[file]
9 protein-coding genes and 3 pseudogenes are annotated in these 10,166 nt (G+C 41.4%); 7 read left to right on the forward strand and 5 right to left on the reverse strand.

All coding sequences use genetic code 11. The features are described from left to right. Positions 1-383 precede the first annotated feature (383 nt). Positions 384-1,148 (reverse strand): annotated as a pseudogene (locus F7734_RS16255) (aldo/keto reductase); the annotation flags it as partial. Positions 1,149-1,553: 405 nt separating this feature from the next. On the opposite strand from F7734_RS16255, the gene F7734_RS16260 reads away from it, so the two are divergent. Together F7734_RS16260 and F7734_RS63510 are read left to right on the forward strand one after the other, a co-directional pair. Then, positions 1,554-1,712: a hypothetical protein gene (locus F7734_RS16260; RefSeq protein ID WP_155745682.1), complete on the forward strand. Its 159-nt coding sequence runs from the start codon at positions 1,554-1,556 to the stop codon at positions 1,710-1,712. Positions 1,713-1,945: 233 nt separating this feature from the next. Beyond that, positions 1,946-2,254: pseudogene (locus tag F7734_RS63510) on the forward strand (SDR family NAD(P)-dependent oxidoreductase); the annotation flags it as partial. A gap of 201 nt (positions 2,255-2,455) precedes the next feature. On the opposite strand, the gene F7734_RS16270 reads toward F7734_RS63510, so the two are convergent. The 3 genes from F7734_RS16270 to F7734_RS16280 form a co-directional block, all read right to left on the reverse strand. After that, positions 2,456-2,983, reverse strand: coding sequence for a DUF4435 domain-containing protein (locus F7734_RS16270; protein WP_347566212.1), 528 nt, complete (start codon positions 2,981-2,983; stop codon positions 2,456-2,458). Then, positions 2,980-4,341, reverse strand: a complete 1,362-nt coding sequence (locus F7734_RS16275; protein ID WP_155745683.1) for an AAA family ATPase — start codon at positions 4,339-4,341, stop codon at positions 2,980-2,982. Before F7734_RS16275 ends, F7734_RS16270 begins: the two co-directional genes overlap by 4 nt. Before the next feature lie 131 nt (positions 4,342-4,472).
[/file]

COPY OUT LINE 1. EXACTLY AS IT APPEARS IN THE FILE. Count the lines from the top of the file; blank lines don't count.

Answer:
9 protein-coding genes and 3 pseudogenes are annotated in these 10,166 nt (G+C 41.4%); 7 read left to right on the forward strand and 5 right to left on the reverse strand.